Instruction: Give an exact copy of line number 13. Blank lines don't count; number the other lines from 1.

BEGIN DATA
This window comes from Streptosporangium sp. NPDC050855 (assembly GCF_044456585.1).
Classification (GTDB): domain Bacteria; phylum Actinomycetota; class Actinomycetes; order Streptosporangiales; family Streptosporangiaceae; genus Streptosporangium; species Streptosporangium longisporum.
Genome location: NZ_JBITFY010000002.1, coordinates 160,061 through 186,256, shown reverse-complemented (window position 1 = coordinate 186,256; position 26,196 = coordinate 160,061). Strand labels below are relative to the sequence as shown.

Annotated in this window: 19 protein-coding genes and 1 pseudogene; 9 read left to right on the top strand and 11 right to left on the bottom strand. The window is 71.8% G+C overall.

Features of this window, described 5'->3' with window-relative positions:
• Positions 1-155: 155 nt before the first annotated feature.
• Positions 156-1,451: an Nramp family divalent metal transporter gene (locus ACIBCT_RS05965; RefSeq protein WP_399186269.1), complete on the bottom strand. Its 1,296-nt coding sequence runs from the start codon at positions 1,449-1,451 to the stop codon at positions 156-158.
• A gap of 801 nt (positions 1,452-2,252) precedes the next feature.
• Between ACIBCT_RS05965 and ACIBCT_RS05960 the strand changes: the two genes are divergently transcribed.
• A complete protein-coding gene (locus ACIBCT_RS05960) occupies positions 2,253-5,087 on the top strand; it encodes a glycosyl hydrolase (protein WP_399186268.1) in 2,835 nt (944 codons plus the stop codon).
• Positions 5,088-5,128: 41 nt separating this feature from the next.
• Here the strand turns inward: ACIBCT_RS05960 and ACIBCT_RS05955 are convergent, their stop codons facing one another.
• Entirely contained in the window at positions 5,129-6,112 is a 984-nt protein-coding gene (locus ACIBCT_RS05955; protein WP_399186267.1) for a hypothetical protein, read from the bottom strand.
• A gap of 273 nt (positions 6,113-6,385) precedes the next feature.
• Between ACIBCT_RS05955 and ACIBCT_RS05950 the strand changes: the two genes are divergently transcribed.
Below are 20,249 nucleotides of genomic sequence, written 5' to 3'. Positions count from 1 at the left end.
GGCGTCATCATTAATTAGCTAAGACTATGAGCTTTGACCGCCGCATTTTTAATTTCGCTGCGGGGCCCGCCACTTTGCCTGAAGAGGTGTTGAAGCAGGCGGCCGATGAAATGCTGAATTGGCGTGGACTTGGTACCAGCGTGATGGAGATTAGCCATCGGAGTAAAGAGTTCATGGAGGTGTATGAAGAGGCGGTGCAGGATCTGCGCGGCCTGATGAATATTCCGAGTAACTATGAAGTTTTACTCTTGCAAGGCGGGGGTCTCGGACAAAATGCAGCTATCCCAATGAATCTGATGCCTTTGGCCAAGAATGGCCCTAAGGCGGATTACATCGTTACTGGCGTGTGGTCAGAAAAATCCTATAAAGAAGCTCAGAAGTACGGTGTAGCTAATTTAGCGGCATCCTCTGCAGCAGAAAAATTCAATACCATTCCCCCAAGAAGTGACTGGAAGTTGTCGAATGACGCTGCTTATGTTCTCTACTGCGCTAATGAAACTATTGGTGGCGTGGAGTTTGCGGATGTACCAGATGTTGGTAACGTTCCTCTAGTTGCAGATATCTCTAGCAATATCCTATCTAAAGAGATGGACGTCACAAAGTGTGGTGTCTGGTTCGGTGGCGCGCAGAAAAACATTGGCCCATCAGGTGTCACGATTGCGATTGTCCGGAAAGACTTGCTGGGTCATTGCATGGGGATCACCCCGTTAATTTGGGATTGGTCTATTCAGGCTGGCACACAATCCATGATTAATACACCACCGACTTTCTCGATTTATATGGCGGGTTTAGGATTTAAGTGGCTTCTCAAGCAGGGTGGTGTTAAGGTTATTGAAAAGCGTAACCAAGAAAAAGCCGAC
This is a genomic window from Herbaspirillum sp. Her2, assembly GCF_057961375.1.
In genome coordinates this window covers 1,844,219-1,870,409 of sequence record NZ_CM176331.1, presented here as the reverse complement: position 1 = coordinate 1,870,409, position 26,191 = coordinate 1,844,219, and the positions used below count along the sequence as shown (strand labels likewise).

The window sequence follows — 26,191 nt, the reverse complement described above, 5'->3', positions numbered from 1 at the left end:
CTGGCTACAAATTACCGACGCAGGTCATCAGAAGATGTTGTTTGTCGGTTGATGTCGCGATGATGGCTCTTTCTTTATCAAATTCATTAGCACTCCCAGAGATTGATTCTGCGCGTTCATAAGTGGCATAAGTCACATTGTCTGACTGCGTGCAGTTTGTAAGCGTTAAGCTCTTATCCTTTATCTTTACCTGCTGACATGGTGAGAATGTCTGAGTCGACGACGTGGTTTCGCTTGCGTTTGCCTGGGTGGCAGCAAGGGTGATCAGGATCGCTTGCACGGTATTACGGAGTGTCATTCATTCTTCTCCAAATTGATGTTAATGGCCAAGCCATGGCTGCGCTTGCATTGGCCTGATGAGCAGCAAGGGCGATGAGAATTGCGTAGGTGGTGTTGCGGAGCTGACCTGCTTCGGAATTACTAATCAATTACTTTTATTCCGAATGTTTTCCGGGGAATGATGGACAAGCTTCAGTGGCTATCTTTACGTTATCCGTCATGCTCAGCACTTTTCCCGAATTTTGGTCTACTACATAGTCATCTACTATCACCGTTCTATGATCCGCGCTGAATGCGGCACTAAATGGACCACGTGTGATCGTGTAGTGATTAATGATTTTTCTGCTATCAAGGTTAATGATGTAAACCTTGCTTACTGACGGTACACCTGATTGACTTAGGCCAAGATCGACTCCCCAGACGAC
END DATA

• Entirely contained in the window at positions 5,129-6,112 is a 984-nt protein-coding gene (locus ACIBCT_RS05955; protein WP_399186267.1) for a hypothetical protein, read from the bottom strand.